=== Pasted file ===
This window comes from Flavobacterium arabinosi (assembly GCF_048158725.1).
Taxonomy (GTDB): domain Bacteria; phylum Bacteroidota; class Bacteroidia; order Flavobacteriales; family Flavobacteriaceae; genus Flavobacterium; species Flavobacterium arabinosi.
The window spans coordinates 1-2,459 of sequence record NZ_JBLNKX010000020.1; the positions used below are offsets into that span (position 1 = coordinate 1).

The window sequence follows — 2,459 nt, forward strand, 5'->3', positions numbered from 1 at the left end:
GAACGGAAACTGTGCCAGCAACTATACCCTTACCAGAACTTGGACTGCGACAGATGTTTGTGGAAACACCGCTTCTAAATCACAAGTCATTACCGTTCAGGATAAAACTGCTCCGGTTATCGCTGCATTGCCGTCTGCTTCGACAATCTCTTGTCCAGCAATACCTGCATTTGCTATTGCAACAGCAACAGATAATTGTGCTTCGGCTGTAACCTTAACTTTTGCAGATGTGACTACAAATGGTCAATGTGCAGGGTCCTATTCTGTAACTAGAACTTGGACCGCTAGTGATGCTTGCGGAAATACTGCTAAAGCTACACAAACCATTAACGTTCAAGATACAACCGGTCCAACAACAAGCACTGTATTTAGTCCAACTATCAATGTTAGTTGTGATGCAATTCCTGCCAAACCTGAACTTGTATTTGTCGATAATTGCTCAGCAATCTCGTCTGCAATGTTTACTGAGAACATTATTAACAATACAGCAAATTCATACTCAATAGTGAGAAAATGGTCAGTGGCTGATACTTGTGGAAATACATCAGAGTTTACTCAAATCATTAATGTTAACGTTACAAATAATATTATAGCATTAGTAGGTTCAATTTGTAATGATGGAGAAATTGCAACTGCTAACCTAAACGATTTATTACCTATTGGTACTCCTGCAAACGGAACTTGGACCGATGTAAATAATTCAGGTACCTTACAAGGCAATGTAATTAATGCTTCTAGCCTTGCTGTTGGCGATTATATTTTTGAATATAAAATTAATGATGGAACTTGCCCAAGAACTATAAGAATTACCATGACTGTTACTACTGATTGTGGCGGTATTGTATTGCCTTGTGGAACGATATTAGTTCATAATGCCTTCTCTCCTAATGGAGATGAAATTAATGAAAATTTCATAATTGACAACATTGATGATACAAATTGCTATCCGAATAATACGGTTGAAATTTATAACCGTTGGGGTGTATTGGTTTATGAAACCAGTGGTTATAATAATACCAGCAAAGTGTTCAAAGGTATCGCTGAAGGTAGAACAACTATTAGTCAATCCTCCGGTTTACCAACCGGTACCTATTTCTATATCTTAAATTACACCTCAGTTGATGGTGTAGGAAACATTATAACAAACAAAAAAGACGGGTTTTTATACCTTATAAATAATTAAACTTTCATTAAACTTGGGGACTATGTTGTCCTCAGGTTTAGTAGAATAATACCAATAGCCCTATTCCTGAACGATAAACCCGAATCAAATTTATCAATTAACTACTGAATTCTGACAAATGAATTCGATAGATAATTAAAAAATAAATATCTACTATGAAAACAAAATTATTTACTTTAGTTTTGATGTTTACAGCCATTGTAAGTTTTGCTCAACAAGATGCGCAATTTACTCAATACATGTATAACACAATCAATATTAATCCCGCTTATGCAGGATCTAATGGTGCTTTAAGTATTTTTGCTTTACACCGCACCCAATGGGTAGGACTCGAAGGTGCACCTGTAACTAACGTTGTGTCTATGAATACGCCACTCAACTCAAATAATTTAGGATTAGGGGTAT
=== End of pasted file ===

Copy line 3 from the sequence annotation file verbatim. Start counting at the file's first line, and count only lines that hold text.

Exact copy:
The window spans coordinates 1-2,459 of sequence record NZ_JBLNKX010000020.1; the positions used below are offsets into that span (position 1 = coordinate 1).